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Jerusalem: Israeli Prime Minister Benjamin Netanyahu on Friday ordered his spy chief to go to Qatar for talks with mediators on a cease-fire in the Gaza war that could prompt Hamas militants to release hostages captured in the October 7 attacks, sources said .

Amid renewed optimism about a possible breakthrough, Netanyahu called a meeting of his security cabinet for late Thursday to discuss new Hamas proposals sent through Qatari and Egyptian mediators, reports said.

Israel believes dozens of hostages are still alive in Gaza, and as the war takes a growing human toll in the devastated Palestinian territory, both sides face mounting international pressure to reach a deal.

Mossad chief David Barnea was to lead an Israeli delegation to Qatar that spent months trying to bring the enemies to the negotiating table, according to a source familiar with the talks. He was expected in Doha on Friday and was due to meet the Gulf state’s prime minister, Mohammed bin Abdulrahman Al Thani.

Barnea’s delegation “travels to Qatar to continue talks on a ceasefire and hostage agreement.

“He will meet the Qatari prime minister for talks aimed at bringing the parties closer to an agreement in Gaza,” the source said on condition of anonymity given the sensitivity of the talks.

US President Joe Biden praised the decision to send a delegation to a telephone conversation with Netanyahu, the White House said. Biden welcomed the decision to get Israeli negotiators to “engage” with mediators in an attempt to “close the deal.”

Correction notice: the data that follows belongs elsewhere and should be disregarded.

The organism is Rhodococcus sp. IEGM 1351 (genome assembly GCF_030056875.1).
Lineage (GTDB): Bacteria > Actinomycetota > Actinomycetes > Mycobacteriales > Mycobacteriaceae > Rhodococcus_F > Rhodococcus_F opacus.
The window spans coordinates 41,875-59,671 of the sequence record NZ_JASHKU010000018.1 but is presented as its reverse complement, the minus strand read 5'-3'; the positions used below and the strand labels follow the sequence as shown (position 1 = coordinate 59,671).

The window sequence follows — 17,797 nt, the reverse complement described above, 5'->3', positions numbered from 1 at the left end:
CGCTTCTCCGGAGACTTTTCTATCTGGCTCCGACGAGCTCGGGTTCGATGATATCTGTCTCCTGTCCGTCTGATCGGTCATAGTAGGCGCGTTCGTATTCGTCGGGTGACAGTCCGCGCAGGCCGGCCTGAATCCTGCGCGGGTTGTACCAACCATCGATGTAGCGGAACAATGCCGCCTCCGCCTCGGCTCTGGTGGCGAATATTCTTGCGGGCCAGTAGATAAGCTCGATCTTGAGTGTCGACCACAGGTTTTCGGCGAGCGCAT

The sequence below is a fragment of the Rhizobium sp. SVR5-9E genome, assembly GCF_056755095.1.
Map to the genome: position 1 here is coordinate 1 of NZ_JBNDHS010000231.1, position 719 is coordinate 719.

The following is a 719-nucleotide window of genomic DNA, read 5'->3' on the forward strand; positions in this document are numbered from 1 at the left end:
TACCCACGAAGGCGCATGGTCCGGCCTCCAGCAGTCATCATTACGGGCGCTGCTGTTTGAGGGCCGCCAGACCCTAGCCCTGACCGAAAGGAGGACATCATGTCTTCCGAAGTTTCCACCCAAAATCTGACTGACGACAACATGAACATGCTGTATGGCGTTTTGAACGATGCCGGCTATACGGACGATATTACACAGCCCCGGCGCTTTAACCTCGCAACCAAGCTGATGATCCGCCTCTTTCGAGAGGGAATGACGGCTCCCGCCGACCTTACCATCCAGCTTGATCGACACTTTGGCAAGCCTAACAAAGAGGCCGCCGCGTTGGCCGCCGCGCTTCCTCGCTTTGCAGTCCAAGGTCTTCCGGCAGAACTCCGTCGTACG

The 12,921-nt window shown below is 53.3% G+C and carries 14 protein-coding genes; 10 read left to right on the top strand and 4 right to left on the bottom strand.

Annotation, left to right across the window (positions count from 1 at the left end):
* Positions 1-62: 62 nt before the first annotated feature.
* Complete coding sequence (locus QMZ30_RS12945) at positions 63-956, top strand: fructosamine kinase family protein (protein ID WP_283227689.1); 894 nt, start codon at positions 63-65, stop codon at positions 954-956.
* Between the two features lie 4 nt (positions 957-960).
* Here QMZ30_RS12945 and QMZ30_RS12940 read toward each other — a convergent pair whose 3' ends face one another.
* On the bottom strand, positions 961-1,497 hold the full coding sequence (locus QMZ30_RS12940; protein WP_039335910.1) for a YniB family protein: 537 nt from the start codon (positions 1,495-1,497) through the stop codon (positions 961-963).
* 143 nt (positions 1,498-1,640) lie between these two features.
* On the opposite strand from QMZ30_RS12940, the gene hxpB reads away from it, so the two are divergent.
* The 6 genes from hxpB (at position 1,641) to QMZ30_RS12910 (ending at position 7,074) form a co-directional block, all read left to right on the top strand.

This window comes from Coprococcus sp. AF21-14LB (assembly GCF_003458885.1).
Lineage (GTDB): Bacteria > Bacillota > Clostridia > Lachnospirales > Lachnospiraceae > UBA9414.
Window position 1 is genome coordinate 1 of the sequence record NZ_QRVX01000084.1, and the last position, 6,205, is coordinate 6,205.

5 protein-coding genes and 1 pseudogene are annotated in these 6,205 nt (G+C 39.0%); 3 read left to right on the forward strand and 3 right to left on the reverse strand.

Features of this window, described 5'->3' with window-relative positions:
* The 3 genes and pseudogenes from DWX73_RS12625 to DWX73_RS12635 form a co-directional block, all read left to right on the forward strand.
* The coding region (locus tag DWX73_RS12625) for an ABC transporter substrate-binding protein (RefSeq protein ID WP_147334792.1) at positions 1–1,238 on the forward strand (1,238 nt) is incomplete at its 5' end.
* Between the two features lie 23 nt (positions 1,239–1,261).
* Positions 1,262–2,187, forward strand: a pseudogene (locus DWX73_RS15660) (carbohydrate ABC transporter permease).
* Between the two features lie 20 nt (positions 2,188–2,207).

The United States believes Israel and Hamas have a “fairly significant opening” to reaching an agreement on a ceasefire and the release of hostages, a senior US official said.

The official, who spoke on condition of anonymity, said the Hamas proposal was “moving forward and may provide the basis for a deal,” while stressing that it did not mean a deal was likely in the coming days and that “significant work” remained.

Hamas has called for an end to the war and an Israeli withdrawal as a prelude to any hostage deal.

Israel countered that the war cannot be ended without the release of the hostages. Netanyahu has also repeatedly vowed that the Gaza campaign will not end until Hamas’ military and governmental capabilities are destroyed.

Hamas said late Wednesday that it had submitted new “ideas” for a potential deal, and Netanyahu’s office said the government was “evaluating” them.

Qatar, Egypt and the United States have mediated between the two sides, and sources close to their efforts said they had been working for weeks to bridge the “gaps” between the foes.

Biden announced in May a path to a truce, which he said was proposed by Israel. This included a six-week truce to allow talks, the release of hostages and, ultimately, a program to rebuild devastated Gaza.

“There are important developments in the latest proposals with positive options for both sides,” said a diplomat briefed on the latest proposals. “This time, the Americans are very serious about it.”

The war began with the October 7 attack on southern Israel, which killed 1,195 people, mostly civilians, according to an AFP tally based on Israeli figures.

Hamas militants also captured 251 hostages, of whom 116 remain in Gaza, including 42 the military says are dead.

Israel’s retaliatory offensive has killed at least 38,011 people, most of them civilians, according to Health Ministry figures in the Hamas-ruled territory.

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